The relationship between church and state can perhaps best be grasped in the parable of the unrighteous judge:

In a certain town there was a judge who neither feared God nor cared about men. And there was a widow in that town who kept coming to him with the plea, “Grant me justice against my adversary.”

For some time he refused. But finally he said to himself, “Even though I don’t fear God or care about men, yet because this widow keeps bothering me, I will see that she gets justice, so that she won’t eventually wear me out with her coming!”

Listen to what the unjust judge says. And will not God bring about justice for his chosen ones, who cry out to him day and night? Will he keep putting them off? I tell you, he will see that they get justice, and quickly. However, when the Son of Man comes, will he find faith on the earth? (Luke 18:1–8)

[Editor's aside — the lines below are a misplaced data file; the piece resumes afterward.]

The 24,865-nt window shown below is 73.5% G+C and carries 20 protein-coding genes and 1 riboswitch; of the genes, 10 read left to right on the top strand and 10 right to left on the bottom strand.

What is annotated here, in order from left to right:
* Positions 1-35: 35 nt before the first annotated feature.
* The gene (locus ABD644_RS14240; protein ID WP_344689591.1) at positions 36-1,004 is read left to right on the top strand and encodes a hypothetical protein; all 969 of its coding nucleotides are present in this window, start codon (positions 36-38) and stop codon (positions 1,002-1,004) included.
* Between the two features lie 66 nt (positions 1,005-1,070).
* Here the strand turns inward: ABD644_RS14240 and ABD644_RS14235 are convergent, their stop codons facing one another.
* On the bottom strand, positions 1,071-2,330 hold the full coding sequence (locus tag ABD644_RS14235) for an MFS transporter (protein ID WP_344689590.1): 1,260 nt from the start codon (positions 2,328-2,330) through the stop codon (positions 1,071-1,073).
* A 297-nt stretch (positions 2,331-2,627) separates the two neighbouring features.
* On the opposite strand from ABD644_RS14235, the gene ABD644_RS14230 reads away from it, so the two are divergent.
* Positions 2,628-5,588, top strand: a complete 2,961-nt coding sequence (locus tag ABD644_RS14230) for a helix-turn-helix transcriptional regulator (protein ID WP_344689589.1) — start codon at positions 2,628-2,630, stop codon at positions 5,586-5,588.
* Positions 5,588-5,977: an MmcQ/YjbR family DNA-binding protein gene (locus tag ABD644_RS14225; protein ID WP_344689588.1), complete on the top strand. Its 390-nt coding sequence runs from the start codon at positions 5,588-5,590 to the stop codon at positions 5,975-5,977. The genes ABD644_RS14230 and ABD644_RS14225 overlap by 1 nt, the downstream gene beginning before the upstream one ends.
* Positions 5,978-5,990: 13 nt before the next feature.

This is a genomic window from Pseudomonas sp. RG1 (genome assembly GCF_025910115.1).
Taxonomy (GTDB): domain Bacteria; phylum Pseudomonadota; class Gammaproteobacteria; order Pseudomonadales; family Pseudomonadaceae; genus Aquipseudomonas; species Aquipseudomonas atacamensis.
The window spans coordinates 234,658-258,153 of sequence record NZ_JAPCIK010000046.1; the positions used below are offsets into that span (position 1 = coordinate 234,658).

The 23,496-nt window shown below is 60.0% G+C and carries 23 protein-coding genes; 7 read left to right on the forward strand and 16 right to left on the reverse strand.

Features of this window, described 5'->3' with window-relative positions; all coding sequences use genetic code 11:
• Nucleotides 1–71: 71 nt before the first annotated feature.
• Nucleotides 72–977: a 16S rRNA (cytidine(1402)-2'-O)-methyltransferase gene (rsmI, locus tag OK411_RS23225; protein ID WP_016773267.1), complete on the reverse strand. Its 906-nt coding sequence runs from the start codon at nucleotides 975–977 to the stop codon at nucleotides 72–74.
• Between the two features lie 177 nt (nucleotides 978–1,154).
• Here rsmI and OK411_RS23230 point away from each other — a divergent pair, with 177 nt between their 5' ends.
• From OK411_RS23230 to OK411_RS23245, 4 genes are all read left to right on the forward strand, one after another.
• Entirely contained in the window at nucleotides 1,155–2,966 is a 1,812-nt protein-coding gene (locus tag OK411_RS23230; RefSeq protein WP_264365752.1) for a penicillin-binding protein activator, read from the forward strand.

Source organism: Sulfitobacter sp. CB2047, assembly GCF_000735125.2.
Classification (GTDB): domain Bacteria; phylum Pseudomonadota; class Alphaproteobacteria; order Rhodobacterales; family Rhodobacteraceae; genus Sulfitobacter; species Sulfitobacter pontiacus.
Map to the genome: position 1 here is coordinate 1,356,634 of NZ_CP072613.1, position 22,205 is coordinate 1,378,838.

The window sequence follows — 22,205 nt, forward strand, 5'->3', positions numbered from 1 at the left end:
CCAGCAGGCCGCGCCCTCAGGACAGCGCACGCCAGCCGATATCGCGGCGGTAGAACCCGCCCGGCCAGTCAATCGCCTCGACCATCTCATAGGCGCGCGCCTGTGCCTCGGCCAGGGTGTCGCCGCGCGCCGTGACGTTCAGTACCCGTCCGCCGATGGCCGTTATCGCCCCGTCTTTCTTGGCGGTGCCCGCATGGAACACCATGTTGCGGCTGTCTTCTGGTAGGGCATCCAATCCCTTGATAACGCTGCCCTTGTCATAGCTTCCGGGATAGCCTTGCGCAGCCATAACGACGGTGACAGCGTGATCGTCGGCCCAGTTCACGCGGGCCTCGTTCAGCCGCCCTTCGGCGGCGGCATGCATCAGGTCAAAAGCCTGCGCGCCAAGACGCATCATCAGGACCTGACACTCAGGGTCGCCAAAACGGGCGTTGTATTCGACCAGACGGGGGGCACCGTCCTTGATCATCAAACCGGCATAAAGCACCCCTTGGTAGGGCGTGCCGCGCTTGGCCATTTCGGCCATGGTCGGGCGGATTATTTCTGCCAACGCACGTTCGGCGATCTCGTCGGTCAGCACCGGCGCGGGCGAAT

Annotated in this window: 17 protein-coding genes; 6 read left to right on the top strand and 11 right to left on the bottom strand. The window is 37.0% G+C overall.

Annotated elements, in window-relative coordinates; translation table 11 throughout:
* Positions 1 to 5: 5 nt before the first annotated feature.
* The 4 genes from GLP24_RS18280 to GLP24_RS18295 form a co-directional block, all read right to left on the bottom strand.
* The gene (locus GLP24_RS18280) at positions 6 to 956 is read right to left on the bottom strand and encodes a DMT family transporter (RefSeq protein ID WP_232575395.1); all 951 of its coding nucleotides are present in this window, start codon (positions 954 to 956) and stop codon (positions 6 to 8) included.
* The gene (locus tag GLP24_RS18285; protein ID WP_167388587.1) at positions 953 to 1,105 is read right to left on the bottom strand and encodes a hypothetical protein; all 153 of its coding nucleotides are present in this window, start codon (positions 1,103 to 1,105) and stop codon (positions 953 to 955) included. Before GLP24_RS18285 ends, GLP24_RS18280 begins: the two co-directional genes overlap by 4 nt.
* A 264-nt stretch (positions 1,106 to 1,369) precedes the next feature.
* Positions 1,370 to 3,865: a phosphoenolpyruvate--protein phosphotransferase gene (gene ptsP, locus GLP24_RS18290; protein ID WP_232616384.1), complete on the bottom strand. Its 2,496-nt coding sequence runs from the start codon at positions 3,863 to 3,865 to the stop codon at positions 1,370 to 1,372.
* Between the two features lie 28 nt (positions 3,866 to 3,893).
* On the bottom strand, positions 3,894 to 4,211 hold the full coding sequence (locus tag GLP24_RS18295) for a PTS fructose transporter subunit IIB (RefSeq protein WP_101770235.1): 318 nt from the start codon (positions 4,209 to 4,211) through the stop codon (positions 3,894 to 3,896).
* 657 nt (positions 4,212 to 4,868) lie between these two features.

Had it not been for the widow in this parable, all would have gone on as usual. But she was an obstacle… The church is the widow, placed in the town to carry out her mission. She is poor, without influence and without rights, like the early Christians. She is the little flock described by the prophets as “the remnant of Israel.” She is among the humble celebrated by Mary in her song (Luke 1:46–55). This is the true nature of the church.

But the poor widow is not resigned to her lot. To be sure, she is no revolutionary waiting to overthrow the judge’s authority. She respects his authority even in its injustices, and she appeals to him to grant justice. But she will not give in and does not seek alms. She is oppressed, taken advantage of by her adversary, and seeks justice.

A drawing by Eugene Burnand depicting the unjust judge and the persistent widow.

Eugène Burnand, The Unjust Judge